A B C D E F G H I J K L M N O P Q R S T U V W X Y Z
- - The statement fixed to a numismatic item which specifies the date and sometimes the
place of manufacture, if a mintmark is with it.
- DATE SET
- - A collection of coins of similar grade that are organized by date and includes one
coin or each date for which the denomination was issued. Often subdivided into Monarch
series. See Type Set.
- DATE COLLECTING
- - Collecting coins on the basis of the date on the coin.
- - One who makes a full or part-time business of buying and selling coins to other
dealers and collectors.
- - Debasement of a coin takes place when the issuing authority reduces the purity of the
metal, lowering the intrinsic value of the coin but circulating it at par with the
previous coins of the original purity. This happened in Canada in 1920 when the silver
fineness was reduced from 92.5% silver to 80%. Another example was in 1968 when all silver
coins were replaced with nickel.
- DECIMAL SYSTEM
- - Any monetary system which has a unit divided into one hundred smaller units. In Canada
the decimal system is based on a dollar of 100 cents.
- - Withdraw a coin from use as money.
- - Tooth-like projections running inside the rim of a coin. Used to discourage
- - The totality of the details, either in relief or incuse, on a coin.
- - The artist who creates a coin's design. See also Engraver.
- - Small features and fine lines in a coin's design, particularly those seen in the hair,
leaves, and /or wreaths.
- - The main element of the design on either side of a metallic numismatic object. For
example, the obverse device is usually a portrait.
- - A coin where the portrait head has a headband or fillet as a sign of royalty.
- - Engraved metal stamp used to strike the design of a coin, medal or token.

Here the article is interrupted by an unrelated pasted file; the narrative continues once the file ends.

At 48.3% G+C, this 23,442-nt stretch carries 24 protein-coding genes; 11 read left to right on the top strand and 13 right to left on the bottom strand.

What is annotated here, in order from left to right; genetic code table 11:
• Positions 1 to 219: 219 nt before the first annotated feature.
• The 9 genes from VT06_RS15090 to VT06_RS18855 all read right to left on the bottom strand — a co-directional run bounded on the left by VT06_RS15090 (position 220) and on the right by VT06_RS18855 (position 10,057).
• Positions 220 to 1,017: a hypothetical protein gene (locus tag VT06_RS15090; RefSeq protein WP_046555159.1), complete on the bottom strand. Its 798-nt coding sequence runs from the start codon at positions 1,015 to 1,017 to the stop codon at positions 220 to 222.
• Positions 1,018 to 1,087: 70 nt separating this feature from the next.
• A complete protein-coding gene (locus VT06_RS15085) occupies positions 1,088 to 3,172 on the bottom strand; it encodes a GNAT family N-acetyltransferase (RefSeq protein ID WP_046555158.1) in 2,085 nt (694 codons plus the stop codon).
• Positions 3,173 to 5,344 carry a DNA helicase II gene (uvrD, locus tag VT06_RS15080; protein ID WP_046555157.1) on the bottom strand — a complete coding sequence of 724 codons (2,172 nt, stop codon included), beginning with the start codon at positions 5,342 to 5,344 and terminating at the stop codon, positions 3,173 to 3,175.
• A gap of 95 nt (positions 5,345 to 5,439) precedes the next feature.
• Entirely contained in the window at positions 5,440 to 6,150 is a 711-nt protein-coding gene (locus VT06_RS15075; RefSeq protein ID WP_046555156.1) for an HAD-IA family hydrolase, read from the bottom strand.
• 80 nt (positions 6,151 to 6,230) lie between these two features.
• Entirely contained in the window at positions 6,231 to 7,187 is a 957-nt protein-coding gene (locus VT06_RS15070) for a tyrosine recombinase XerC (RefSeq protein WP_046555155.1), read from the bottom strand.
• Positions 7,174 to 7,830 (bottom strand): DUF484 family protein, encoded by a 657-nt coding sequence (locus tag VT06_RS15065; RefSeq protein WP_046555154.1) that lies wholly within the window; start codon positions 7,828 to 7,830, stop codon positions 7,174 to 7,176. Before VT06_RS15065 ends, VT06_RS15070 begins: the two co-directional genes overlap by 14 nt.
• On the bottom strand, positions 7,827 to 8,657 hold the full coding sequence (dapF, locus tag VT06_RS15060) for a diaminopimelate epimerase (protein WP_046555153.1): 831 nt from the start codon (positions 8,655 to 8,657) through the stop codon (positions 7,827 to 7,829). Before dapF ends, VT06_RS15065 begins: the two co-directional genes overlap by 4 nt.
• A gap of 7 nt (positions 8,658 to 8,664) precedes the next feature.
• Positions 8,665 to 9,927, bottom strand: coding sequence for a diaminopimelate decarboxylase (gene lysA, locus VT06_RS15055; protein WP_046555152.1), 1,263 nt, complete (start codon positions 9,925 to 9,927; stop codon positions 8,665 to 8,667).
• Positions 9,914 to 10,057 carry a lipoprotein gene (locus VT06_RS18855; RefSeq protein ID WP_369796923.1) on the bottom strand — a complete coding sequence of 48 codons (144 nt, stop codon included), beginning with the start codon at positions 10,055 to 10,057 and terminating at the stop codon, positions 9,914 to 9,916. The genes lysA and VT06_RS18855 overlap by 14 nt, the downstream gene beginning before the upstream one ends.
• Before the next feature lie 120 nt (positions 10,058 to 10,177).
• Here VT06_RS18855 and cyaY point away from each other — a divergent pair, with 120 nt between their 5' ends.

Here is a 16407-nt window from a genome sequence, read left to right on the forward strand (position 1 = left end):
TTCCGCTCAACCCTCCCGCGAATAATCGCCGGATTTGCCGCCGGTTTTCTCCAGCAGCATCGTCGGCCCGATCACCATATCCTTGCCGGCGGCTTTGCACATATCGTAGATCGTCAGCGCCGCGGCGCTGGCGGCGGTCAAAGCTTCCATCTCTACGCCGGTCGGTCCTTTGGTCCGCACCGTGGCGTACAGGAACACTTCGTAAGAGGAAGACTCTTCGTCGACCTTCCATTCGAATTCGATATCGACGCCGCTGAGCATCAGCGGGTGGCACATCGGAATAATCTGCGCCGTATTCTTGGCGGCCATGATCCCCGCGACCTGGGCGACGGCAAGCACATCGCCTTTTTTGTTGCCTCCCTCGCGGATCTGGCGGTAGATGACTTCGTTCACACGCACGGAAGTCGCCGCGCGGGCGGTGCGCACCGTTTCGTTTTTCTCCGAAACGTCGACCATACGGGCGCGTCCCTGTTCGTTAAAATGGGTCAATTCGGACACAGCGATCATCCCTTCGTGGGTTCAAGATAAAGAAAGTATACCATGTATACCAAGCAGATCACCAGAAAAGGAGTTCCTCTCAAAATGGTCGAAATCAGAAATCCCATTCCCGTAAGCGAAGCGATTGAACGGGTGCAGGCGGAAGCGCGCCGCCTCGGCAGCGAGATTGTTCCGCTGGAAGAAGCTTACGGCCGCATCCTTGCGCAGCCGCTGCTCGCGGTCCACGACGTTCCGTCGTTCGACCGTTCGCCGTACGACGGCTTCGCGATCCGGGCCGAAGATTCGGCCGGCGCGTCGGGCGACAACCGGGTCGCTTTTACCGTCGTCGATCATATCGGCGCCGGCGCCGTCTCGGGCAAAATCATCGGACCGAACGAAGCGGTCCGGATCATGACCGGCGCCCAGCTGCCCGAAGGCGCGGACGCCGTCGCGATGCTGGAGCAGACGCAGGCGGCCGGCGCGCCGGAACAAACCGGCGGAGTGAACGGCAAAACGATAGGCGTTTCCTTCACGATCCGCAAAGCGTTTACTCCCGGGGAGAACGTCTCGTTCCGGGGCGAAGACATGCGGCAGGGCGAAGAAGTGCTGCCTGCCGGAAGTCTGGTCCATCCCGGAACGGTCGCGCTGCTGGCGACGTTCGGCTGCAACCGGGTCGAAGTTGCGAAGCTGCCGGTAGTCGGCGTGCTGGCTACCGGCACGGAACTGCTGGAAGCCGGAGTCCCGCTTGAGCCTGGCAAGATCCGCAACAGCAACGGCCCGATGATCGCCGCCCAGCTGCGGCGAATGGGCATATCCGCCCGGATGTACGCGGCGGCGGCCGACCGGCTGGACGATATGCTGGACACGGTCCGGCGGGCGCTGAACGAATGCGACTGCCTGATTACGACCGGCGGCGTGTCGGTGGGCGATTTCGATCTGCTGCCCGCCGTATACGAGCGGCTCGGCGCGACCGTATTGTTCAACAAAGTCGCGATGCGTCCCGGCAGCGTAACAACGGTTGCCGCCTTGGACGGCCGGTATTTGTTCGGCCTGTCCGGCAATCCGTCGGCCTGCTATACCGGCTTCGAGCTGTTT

- DIE AXIS
- - The die axis of a coin is usually indicated by one or two arrows, indicating the
position of the reverse design relative to that of the obverse. The obverse position is
always indicated or assumed to be upright. Canadian coins have been struck with both major
axis arrangements. In the Medal arrangement (designated ), the obverse and reverse designs
are both upright. In the coinage arrangement ( ), the reverse is upside down relative to
- DIE BULGE
- - A roundish, raise area on a coin caused by the swelling of a die.
- DIE BURN
- - A break (slight roughness) in the surface of a coin at its high points. Appears at
first to be a form of wear but in fact is the result of an insufficient strike or poor
planchet so the resulting coin fails to be completely struck. Commonly seen in the George
VI series, particularly with the silver coins.
- DIE CLASH MARKS
- - Faint but observable impressions or portions of the obverse die upon the reverse of a
coin or vice versa. See Clashed Die(s).
- DIE CRACK
- - A raised line appearing on a coin caused by a broken or cracked die.
- DIE DEFECT
- - An imperfection in a coin caused by a defective die.
- DIE LIFE
- - Refers to the number of coins which could be struck from an individual die. Each time
a new set of dies was installed, the die setter would adjust the press until the coin was
fully struck. The striking pressure could have been set higher or lower than normal, in
order to emphasize either high quality coins or longer die life.
- DIE POLISHING LINES
- - The very fine, raised lines that appear on the surface of some coins, particularly
those that are well struck. These lines result from the dies being polished leaving behind
minute scratches on the die. These scratches will show as raised line on any coin